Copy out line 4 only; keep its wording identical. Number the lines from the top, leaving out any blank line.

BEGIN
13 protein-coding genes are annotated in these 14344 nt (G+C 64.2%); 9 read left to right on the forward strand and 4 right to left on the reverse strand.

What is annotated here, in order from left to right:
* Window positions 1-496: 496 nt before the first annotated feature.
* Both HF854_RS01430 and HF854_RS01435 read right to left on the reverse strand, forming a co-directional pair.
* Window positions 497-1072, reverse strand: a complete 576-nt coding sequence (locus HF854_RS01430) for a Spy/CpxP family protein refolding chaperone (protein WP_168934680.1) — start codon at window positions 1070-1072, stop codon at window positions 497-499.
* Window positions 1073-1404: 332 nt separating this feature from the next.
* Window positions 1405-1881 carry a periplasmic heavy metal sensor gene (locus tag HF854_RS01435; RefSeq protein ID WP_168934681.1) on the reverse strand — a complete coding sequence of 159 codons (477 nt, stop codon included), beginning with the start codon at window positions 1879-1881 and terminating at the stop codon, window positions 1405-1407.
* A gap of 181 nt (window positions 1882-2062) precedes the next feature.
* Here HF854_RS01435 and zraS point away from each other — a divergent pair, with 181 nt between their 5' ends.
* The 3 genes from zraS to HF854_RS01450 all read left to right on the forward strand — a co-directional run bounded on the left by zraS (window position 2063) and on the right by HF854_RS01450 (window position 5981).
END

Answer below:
* Both HF854_RS01430 and HF854_RS01435 read right to left on the reverse strand, forming a co-directional pair.